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Exclusive Photo: Remembering Frank Vincent of ‘The Sopranos’ & ‘Goodfellas,’ Dead at 80

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CHICAGO – Frank Vincent always looked good, no matter what role he was playing, but he mostly portrayed mafia types, and was styling as those guys as well… he even wrote a book on dress, “A Guy’s Guide to Being a Better Man.” He was best known as Phil Leotardo on the legendary HBO series, “The Sopranos,” and he passed away at age 80 in New Jersey on September 13th, 2017.

Frank Vincent of ‘The Sopranos’ in Chicago
Photo credit: Joe Arce of Starstruck Foto for HollywoodChicago.com

He was born in Jersey, and started his career as a musician, until he began acting in 1976, making his premiere in a low budget gangster film, “The Death Collector.” That appearance caught the attention of director Martin Scorsese, who cast Vincent in “Raging Bull.” That led to a TV and film career portraying mobsters and tough guys, but Vincent stood out because of his sartorial splendor. He worked for Scorsese next in “Goodfellas” (1990) and “Casino” (1996), but also was in roles as diverse as “Isn’t She Great” (2000), voice work in the videogame series “Grand Theft Auto” and in a lead role as Lou Marazano in “Chicago Overcoat” (2009). His role as Phil Leotardo on “The Sopranos” got him the most recognition… he joined the show in 2004, and was part of the series until the end in 2007.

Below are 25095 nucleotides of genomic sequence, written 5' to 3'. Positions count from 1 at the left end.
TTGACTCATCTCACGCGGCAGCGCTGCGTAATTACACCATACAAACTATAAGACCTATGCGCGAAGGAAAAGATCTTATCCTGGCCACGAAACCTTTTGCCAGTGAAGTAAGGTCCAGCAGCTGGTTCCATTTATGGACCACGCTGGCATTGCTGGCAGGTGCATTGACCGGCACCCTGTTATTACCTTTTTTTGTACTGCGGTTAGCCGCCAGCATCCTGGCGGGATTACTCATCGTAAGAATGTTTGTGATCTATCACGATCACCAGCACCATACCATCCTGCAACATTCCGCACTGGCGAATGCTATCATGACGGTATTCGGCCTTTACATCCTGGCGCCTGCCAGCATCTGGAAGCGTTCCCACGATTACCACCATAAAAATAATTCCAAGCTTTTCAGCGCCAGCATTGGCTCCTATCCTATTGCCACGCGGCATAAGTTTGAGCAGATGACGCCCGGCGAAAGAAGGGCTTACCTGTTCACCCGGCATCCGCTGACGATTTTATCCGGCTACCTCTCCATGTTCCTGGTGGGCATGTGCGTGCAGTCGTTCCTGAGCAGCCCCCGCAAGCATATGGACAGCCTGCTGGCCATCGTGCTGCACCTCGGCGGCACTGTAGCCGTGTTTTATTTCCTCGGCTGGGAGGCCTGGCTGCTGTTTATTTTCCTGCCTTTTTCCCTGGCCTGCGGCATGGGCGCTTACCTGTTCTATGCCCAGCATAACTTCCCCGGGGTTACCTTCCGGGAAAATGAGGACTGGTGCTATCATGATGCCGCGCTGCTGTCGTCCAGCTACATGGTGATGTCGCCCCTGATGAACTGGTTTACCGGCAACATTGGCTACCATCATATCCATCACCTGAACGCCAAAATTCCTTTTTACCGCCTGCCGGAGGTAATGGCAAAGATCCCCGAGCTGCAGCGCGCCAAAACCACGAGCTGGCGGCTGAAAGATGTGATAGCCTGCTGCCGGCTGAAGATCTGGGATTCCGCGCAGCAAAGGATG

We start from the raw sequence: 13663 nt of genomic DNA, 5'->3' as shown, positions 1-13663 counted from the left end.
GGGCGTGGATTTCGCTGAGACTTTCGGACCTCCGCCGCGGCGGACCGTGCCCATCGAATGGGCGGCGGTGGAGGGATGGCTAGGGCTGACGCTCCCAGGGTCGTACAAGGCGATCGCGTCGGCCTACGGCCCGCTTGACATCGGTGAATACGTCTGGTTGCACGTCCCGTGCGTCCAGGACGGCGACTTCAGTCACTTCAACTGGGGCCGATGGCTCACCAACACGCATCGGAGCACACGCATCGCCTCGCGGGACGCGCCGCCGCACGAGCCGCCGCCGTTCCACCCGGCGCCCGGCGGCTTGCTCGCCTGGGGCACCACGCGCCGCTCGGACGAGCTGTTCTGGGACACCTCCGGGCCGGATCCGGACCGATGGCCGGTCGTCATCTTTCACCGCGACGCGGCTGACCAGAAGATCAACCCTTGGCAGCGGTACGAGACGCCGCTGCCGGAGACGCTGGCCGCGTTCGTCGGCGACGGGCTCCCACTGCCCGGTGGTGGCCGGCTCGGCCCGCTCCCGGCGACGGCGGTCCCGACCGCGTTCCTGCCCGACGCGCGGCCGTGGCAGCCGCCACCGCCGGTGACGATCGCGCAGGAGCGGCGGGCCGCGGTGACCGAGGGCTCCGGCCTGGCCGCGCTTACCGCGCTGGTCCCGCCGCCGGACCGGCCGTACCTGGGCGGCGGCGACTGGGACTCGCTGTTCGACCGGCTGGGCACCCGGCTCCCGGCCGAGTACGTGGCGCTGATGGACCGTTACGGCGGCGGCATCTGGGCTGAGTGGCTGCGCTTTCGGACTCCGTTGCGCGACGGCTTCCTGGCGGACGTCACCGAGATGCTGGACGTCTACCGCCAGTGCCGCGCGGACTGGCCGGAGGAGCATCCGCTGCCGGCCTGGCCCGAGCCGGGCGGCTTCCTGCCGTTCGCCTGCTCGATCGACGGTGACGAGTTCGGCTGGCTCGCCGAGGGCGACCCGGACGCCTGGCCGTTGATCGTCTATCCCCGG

Vincent is survived by his wife of 47 years and three children. He shaved a couple years off of his birthdate early in his career, but he was actually born in 1937, and was age 80 when he passed away. Photographer Joe Arce of HollywoodChicago.com publishes this Exclusive Portrait of Frank Vincent for the first time. HollywoodChicago.com talked to the actor briefly in 2010 as the ‘Hollywood Collectors Show” (now The Hollywood Show), and the exchange is reprinted below.

HollywoodChicago.com: You have a strong relationship with the great director Martin Scorsese. What is different about him now than when you first worked with him in 1980?

Frank Vincent: It was apparent that he was a different type of filmmaker and that he was brilliant. As his career has grown, he has matured as a director. His influence is well known, and he makes great movies.

HollywoodChicago.com: You’ve written a book on men’s style and how to be a man’s man. What do you think is missing in men today that are making them less ‘manly,’ for lack of a better term?

Vincent: They’re assh*les. In writing the book [”A Guy’s Guide to Being a Man”] with my co-author Steven Priggé, we found they don’t know how to dress or groom themselves.

HollywoodChicago.com: Finally, your performance in the recent ‘Chicago Overcoat’ is a gem. What did you understand about the character of Lou and how did you try to convey that characteristic in the film?

Vincent: The character of Lou Marazano is that of a has-been when the film starts. He just wanted to do something good for his daughter and grandson. He figured the only thing he wanted to do was what he did [hired hitman]. And that’s why he came back to do it again. It was a different kind of mob guy for me, he was downtrodden. The role was very well written, produced and directed.

The source information for this article came from Wikipedia. Frank Vincent, 1937-2017.

HollywoodChicago.com senior staff writer Patrick McDonald

Writer, Editorial Coordinator

© 2017 Patrick McDonald, HollywoodChicago.com

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